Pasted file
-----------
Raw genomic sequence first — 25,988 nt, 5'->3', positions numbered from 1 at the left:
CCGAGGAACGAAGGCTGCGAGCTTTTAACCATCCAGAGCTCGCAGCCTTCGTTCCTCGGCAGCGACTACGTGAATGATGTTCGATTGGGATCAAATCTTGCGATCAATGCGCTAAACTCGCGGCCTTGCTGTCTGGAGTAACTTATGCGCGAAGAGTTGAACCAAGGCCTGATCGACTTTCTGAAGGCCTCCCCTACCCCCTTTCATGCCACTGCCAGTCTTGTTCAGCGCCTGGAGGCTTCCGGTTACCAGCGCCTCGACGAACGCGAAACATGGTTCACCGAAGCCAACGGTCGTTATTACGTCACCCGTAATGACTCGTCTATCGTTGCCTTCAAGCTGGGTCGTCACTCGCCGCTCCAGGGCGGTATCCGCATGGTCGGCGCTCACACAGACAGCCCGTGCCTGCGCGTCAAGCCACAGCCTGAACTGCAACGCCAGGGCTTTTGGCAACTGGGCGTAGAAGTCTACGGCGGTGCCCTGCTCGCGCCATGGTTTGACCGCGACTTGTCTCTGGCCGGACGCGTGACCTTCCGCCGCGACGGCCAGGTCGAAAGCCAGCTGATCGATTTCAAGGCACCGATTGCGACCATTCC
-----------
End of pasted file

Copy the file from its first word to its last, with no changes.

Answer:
Raw genomic sequence first — 25,988 nt, 5'->3', positions numbered from 1 at the left:
CCGAGGAACGAAGGCTGCGAGCTTTTAACCATCCAGAGCTCGCAGCCTTCGTTCCTCGGCAGCGACTACGTGAATGATGTTCGATTGGGATCAAATCTTGCGATCAATGCGCTAAACTCGCGGCCTTGCTGTCTGGAGTAACTTATGCGCGAAGAGTTGAACCAAGGCCTGATCGACTTTCTGAAGGCCTCCCCTACCCCCTTTCATGCCACTGCCAGTCTTGTTCAGCGCCTGGAGGCTTCCGGTTACCAGCGCCTCGACGAACGCGAAACATGGTTCACCGAAGCCAACGGTCGTTATTACGTCACCCGTAATGACTCGTCTATCGTTGCCTTCAAGCTGGGTCGTCACTCGCCGCTCCAGGGCGGTATCCGCATGGTCGGCGCTCACACAGACAGCCCGTGCCTGCGCGTCAAGCCACAGCCTGAACTGCAACGCCAGGGCTTTTGGCAACTGGGCGTAGAAGTCTACGGCGGTGCCCTGCTCGCGCCATGGTTTGACCGCGACTTGTCTCTGGCCGGACGCGTGACCTTCCGCCGCGACGGCCAGGTCGAAAGCCAGCTGATCGATTTCAAGGCACCGATTGCGACCATTCC